Greenspan said in an interview that the overall price of housing is dependent on demand and if we want more demand for housng, we need to allow in more people. interesting point. I know Greenspan is out of favor, but the man has a point.

    Minimum wage laws, which do mess up the bottom of the market, are a compromise between our desire to make sure people earn enough to live and wanting a market system. no perfect answer there.

    government is well suited to do things that benefit everyone, such as education, basic research and infrastructure. especially with basic research, it is difficult for private companies to make the investment because everyone benefits, but one company pays.

    with education, why should a company pay for the education of a person when they will then leave right after and go to a different company. and yet it is beneficial to society that we be educated. hence its a good government function.

  • tslow

    Yes, I was being partially facetious.

    Greenspan has no point. Overbuilt housing is a symptom of leveraged excess. It does not mean that there are too few people. Follow his logic and every time there is a overcapacity we can simply solve it by importing more consumers? The fact supply and demand got out of wonk is a direct result of positioning housing as an investment, not shelter for the population. Money should follow function. Change that dynamic and the market will rebalance. Proper economic allocation of income, and the hordes of homeless will have a place to live! It's an obscene lack of redistribution and income disparities in the face of excess housing supply that is immoral (and un-American). By building housing as a investment based on debt (securitized, tranched mortgages) the disconnect between a declining ability to pay (stagnant wages) and the real cost of housing was made up by debt. Forget giving people wage raises; just load them up with debt. People were “paid” by getting a third or fourth credit card, with some vague future promise that they could pay it off by selling their house at obscene profit, not a raise. Sad, but true.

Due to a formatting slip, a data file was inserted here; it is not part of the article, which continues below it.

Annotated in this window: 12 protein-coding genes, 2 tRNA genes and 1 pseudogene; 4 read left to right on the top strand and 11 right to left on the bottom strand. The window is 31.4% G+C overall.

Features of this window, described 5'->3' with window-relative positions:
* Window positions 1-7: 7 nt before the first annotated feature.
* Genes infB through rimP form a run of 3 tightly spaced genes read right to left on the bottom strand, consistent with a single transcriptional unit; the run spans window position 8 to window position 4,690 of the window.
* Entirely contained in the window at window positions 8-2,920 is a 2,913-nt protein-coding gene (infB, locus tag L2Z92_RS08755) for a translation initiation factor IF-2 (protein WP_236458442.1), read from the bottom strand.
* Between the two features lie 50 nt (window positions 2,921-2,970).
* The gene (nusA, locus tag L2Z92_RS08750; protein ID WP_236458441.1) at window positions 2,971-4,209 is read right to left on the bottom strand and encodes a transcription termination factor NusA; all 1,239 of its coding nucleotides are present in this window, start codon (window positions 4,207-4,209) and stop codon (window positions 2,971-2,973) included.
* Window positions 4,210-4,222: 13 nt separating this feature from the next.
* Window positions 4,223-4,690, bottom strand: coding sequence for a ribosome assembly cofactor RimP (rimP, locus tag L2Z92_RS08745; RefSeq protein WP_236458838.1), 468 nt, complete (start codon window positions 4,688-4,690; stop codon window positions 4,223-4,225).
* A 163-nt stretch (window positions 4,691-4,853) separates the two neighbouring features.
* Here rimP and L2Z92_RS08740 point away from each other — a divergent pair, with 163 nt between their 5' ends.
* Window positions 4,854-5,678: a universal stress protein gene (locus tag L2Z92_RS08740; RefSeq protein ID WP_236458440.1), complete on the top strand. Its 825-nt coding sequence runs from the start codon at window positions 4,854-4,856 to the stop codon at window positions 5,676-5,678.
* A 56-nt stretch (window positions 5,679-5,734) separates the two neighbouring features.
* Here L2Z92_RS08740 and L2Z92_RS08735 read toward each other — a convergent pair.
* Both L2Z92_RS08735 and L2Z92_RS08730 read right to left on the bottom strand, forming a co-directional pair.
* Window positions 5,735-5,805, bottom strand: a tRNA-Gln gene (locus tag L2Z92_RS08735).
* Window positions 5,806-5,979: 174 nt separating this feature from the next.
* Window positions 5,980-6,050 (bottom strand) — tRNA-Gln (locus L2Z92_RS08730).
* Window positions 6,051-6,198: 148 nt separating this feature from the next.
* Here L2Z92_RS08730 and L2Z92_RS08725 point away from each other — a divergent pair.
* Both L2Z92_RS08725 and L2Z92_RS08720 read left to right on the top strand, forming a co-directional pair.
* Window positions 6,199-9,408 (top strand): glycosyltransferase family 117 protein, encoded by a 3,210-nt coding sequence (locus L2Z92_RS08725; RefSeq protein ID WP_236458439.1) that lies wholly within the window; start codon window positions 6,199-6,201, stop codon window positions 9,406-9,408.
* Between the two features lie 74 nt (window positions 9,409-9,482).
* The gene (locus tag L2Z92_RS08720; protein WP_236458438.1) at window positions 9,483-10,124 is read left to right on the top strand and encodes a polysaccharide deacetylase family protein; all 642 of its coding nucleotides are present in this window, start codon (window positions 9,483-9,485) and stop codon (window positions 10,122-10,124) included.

Same for education. By making it so costly we've undercut the supply. Hence you are surrounded by unemployment and still want immigrants. Of course the H1B program is undersubscribed. Who want to come to America and be paid in debt rather than wage gains?

    The economic problems right now are deeply structural, not financial. The poor allocation of labor resources and terrible income structures have come home to roost with a vengeance.

    I like this guy, not Greenspan:…

  • credit cards

    Interesting!!..Is this the real reason?..I often think about these questions but i can get cleared from your artilcle..As you told the cost to hire an H1B is lots of paperwork and at least $5000 in legal bills…Yeah its true..

  • edinburgh dentist

    The economic problems right now are deeply structural, not financial. The poor allocation of labor resources and terrible income structures have come home to roost with a vengeance.